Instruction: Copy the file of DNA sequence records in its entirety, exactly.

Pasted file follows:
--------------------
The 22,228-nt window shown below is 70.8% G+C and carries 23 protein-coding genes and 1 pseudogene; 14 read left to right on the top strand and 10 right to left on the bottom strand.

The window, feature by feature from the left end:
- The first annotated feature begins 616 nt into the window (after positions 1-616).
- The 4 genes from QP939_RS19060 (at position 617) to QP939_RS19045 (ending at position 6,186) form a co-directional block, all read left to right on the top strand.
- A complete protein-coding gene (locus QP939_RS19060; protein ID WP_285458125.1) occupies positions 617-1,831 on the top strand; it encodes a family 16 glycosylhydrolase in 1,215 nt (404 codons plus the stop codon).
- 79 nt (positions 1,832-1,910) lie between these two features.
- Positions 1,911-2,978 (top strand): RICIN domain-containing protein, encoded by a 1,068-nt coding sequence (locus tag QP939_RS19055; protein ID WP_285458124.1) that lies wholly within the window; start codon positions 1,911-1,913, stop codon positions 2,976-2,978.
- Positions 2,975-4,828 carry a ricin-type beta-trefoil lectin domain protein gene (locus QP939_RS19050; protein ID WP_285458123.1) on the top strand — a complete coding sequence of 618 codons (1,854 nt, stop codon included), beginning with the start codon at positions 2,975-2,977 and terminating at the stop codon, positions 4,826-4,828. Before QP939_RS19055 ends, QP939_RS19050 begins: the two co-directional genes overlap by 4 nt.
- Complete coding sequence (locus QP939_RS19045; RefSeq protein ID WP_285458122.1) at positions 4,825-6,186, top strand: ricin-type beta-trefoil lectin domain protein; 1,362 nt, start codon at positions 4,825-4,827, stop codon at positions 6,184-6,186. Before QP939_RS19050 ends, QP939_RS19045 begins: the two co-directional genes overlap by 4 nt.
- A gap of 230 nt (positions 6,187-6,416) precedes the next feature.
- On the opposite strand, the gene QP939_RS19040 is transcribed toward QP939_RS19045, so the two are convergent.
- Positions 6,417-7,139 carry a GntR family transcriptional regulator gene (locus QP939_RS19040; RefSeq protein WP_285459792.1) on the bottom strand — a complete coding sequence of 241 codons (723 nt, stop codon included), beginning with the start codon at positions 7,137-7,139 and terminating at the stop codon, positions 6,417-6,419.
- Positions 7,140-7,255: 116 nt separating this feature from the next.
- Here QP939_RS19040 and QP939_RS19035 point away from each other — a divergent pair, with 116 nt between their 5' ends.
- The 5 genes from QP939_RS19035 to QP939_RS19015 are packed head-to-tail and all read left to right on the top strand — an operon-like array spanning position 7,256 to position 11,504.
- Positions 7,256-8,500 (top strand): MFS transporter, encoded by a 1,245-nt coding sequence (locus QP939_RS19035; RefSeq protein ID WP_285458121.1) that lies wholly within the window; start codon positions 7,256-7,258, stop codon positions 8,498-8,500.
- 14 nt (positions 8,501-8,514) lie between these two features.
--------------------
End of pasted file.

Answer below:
The 22,228-nt window shown below is 70.8% G+C and carries 23 protein-coding genes and 1 pseudogene; 14 read left to right on the top strand and 10 right to left on the bottom strand.

The window, feature by feature from the left end:
- The first annotated feature begins 616 nt into the window (after positions 1-616).
- The 4 genes from QP939_RS19060 (at position 617) to QP939_RS19045 (ending at position 6,186) form a co-directional block, all read left to right on the top strand.
- A complete protein-coding gene (locus QP939_RS19060; protein ID WP_285458125.1) occupies positions 617-1,831 on the top strand; it encodes a family 16 glycosylhydrolase in 1,215 nt (404 codons plus the stop codon).
- 79 nt (positions 1,832-1,910) lie between these two features.
- Positions 1,911-2,978 (top strand): RICIN domain-containing protein, encoded by a 1,068-nt coding sequence (locus tag QP939_RS19055; protein ID WP_285458124.1) that lies wholly within the window; start codon positions 1,911-1,913, stop codon positions 2,976-2,978.
- Positions 2,975-4,828 carry a ricin-type beta-trefoil lectin domain protein gene (locus QP939_RS19050; protein ID WP_285458123.1) on the top strand — a complete coding sequence of 618 codons (1,854 nt, stop codon included), beginning with the start codon at positions 2,975-2,977 and terminating at the stop codon, positions 4,826-4,828. Before QP939_RS19055 ends, QP939_RS19050 begins: the two co-directional genes overlap by 4 nt.
- Complete coding sequence (locus QP939_RS19045; RefSeq protein ID WP_285458122.1) at positions 4,825-6,186, top strand: ricin-type beta-trefoil lectin domain protein; 1,362 nt, start codon at positions 4,825-4,827, stop codon at positions 6,184-6,186. Before QP939_RS19050 ends, QP939_RS19045 begins: the two co-directional genes overlap by 4 nt.
- A gap of 230 nt (positions 6,187-6,416) precedes the next feature.
- On the opposite strand, the gene QP939_RS19040 is transcribed toward QP939_RS19045, so the two are convergent.
- Positions 6,417-7,139 carry a GntR family transcriptional regulator gene (locus QP939_RS19040; RefSeq protein WP_285459792.1) on the bottom strand — a complete coding sequence of 241 codons (723 nt, stop codon included), beginning with the start codon at positions 7,137-7,139 and terminating at the stop codon, positions 6,417-6,419.
- Positions 7,140-7,255: 116 nt separating this feature from the next.
- Here QP939_RS19040 and QP939_RS19035 point away from each other — a divergent pair, with 116 nt between their 5' ends.
- The 5 genes from QP939_RS19035 to QP939_RS19015 are packed head-to-tail and all read left to right on the top strand — an operon-like array spanning position 7,256 to position 11,504.
- Positions 7,256-8,500 (top strand): MFS transporter, encoded by a 1,245-nt coding sequence (locus QP939_RS19035; RefSeq protein ID WP_285458121.1) that lies wholly within the window; start codon positions 7,256-7,258, stop codon positions 8,498-8,500.
- 14 nt (positions 8,501-8,514) lie between these two features.